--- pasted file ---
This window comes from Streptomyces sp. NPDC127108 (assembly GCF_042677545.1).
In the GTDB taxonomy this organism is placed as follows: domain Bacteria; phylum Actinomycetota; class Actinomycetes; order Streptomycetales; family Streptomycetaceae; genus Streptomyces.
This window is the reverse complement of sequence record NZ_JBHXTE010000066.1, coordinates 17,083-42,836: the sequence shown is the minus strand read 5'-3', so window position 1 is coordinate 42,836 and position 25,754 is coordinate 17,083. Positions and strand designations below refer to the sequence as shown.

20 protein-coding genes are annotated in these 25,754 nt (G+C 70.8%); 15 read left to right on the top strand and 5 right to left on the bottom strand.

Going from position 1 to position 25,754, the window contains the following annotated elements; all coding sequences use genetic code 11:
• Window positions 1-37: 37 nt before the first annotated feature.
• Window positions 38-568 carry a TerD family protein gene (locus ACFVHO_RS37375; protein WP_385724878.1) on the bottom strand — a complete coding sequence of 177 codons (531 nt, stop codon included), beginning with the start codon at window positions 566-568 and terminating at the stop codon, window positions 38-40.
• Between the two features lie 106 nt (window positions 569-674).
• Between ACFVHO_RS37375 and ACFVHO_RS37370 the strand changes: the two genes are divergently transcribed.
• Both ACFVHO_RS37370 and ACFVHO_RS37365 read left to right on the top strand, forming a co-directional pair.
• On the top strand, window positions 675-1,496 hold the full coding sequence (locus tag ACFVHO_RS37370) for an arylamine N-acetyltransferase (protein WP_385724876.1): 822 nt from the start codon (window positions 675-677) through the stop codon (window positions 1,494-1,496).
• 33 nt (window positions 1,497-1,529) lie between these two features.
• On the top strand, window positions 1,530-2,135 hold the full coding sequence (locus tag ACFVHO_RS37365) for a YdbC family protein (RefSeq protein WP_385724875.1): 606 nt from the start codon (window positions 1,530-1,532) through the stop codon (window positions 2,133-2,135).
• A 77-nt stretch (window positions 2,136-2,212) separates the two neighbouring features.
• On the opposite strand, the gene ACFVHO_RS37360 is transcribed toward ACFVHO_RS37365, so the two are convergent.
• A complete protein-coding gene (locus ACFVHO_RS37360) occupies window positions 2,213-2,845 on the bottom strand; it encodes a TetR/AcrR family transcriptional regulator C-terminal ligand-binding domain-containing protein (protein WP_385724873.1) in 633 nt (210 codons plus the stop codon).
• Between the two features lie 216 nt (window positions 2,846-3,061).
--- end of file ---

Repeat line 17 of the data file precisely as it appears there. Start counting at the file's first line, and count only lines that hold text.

• Between the two features lie 216 nt (window positions 2,846-3,061).